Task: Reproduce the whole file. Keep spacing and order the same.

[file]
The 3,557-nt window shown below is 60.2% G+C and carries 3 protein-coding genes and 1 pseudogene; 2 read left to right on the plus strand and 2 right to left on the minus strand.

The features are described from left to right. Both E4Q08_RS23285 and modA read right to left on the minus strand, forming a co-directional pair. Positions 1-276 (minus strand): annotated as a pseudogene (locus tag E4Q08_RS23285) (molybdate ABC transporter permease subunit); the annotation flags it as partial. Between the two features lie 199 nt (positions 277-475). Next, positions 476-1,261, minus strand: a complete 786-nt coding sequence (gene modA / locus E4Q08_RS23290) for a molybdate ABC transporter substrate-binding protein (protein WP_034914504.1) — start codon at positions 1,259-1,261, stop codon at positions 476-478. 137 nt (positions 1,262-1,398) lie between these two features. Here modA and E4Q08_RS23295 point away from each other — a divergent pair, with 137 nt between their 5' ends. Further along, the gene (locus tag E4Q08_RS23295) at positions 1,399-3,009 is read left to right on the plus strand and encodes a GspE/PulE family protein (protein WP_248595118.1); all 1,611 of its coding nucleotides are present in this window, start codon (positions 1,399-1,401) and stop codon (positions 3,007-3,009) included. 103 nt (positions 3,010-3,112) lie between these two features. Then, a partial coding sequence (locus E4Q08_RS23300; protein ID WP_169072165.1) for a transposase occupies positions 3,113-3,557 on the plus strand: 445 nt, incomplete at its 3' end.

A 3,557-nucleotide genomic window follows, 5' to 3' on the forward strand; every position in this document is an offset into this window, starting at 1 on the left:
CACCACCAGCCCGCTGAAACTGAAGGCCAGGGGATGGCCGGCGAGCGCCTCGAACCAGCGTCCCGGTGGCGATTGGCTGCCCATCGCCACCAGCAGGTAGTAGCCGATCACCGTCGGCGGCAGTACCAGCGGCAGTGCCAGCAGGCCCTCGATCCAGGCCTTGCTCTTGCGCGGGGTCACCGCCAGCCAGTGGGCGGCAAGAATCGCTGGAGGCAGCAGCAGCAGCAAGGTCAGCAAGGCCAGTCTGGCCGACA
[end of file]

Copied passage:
The 3,557-nt window shown below is 60.2% G+C and carries 3 protein-coding genes and 1 pseudogene; 2 read left to right on the plus strand and 2 right to left on the minus strand.

The features are described from left to right. Both E4Q08_RS23285 and modA read right to left on the minus strand, forming a co-directional pair. Positions 1-276 (minus strand): annotated as a pseudogene (locus tag E4Q08_RS23285) (molybdate ABC transporter permease subunit); the annotation flags it as partial. Between the two features lie 199 nt (positions 277-475). Next, positions 476-1,261, minus strand: a complete 786-nt coding sequence (gene modA / locus E4Q08_RS23290) for a molybdate ABC transporter substrate-binding protein (protein WP_034914504.1) — start codon at positions 1,259-1,261, stop codon at positions 476-478. 137 nt (positions 1,262-1,398) lie between these two features. Here modA and E4Q08_RS23295 point away from each other — a divergent pair, with 137 nt between their 5' ends. Further along, the gene (locus tag E4Q08_RS23295) at positions 1,399-3,009 is read left to right on the plus strand and encodes a GspE/PulE family protein (protein WP_248595118.1); all 1,611 of its coding nucleotides are present in this window, start codon (positions 1,399-1,401) and stop codon (positions 3,007-3,009) included. 103 nt (positions 3,010-3,112) lie between these two features. Then, a partial coding sequence (locus E4Q08_RS23300; protein ID WP_169072165.1) for a transposase occupies positions 3,113-3,557 on the plus strand: 445 nt, incomplete at its 3' end.

A 3,557-nucleotide genomic window follows, 5' to 3' on the forward strand; every position in this document is an offset into this window, starting at 1 on the left:
CACCACCAGCCCGCTGAAACTGAAGGCCAGGGGATGGCCGGCGAGCGCCTCGAACCAGCGTCCCGGTGGCGATTGGCTGCCCATCGCCACCAGCAGGTAGTAGCCGATCACCGTCGGCGGCAGTACCAGCGGCAGTGCCAGCAGGCCCTCGATCCAGGCCTTGCTCTTGCGCGGGGTCACCGCCAGCCAGTGGGCGGCAAGAATCGCTGGAGGCAGCAGCAGCAGCAAGGTCAGCAAGGCCAGTCTGGCCGACA